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Gift Giving in China Posted by on Dec 16, 2019 in Culture

Relations (关系 guān xì) play an important role in today’s Chinese society. Social connections are a fundamental key to success in the Chinese community. A common way to strengthen one’s relationships is by giving gifts (送礼 sòng lǐ) to show affection, respect, or closeness.

Image via Pixabay

A unique Chinese traditional gift everyone loves to receive is the Chinese red envelopes called 红包 (hóng bāo). 红包 are small rectangular red envelopes containing money (notes only, no coins). It’s a common gift given during holidays, weddings, graduations, for a baby’s birth, and other special occasions. You can buy them at stationary shops at any time of the year, but make sure the characters on the envelope fit the occasion.

Another traditional Chinese gift is local tea. My Chinese friend Xiaodong, for example, returned home last Spring Festival with money for his parents, and a gift to his grandpa: a large gift box (礼品盒 lǐ pǐn hé) from one of the city’s famous tea shops. Tea box (茶包裝盒 chá bāo zhuāng hé) is one of my favorite Chinese gifts to give. It’s practical, authentic, and elegant.

When I returned home for one of my vacations, many Chinese friends who came to bid farewell gave me fruits (水果 shuǐ guǒ). Fresh fruit is a common Chinese way to show you care when visiting friends, relatives or elders. I received my fruit in plastic bags, but today there are fruit gift boxes (水果礼盒 shuǐ guǒ lǐ hé), containing apples, pears, kiwis, oranges, and other goodies, for sale in supermarkets and even on the popular Taobao website.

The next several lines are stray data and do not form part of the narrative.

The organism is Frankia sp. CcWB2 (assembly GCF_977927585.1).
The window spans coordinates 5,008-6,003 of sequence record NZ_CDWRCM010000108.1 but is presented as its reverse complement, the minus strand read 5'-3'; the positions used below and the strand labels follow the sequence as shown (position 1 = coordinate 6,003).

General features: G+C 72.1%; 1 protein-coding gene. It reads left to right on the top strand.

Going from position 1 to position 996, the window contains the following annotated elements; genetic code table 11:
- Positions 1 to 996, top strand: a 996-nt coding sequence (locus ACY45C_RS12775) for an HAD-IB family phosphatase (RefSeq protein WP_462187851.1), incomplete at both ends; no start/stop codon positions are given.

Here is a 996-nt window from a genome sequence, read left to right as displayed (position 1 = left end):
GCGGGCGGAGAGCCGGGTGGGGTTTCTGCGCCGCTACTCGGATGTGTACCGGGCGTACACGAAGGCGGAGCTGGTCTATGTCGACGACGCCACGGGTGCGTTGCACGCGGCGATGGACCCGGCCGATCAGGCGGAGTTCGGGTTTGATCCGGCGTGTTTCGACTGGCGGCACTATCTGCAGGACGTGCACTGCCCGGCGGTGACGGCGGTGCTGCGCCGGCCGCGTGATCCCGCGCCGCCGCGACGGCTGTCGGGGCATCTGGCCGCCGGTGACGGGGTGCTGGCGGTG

Mutual giving and receiving are basic factors to maintain one’s 关系 (relations). As the Chinese saying goes 礼尚往来 (lǐ shàng wǎng lái) – courtesy demands reciprocity. If you are treated by a Chinese friend with a gift, meal, or some help, reciprocity will be expected in the future.

But be aware – the etiquette of gift-giving in China may be a little different from western countries. There are some gifts you shouldn’t send your Chinese friends, classmates, or relatives. Avoid giving clocks, for example, because the phrase 送钟 (sòng zhōng, to give clock as a gift) sounds like the phrase 送终 (sòng zhōng) which means to make funeral arrangements. Shoes are also not appropriate as a gift, because the word (xié) for shoes sounds like the word (xié) for evil, or misfortune. Candles (蜡烛 là zhú) are not a proper gift either, since they were used for mourning the dead in ancient China.

Another thing to pay attention to is the color of the gift and its wrap. Red, yellow, and gold are festive colors, while white and black are considered unlucky colors because they are used in funerals. When I asked my calligraphy teacher to write a beautiful greeting for a friend’s wedding, she refused to do so without a red paper. Numbers are important, too. Four should be avoided, because its pronunciation (四 sì) is similar to the pronunciation of the Chinese word for death (死 sǐ). Eight, on the other hand, is the favored number in Chinese culture. Eight is associated with wholeness and completeness in Daoism. In modern China, the number eight is allotted a new association with wealth, because it sounds (八 bā) similar  to the verb (), that means to prosper, to become wealthy, to get rich.

Hopefully, this post will be handy as Christmas approaches. Merry Christmas, everyone! 圣诞节快乐 (shèng dàn jié kuài lè)!

Text vocabulary 

关系 guān xì = relations

礼物 lǐ wù = gift, present

送礼 sòng lǐ = to send gift, to give somebody a present

红包 hóng bāo = red envelope

盒 hé = box

礼品盒 lǐ pǐn hé = gift box

茶包裝盒 chá bāo zhuāng hé = tea box

水果 shuǐ guǒ = fruit

水果礼盒 shuǐ guǒ lǐ hé = fruit gift box

鞋 xié = shoes

蜡烛 là zhú = candle



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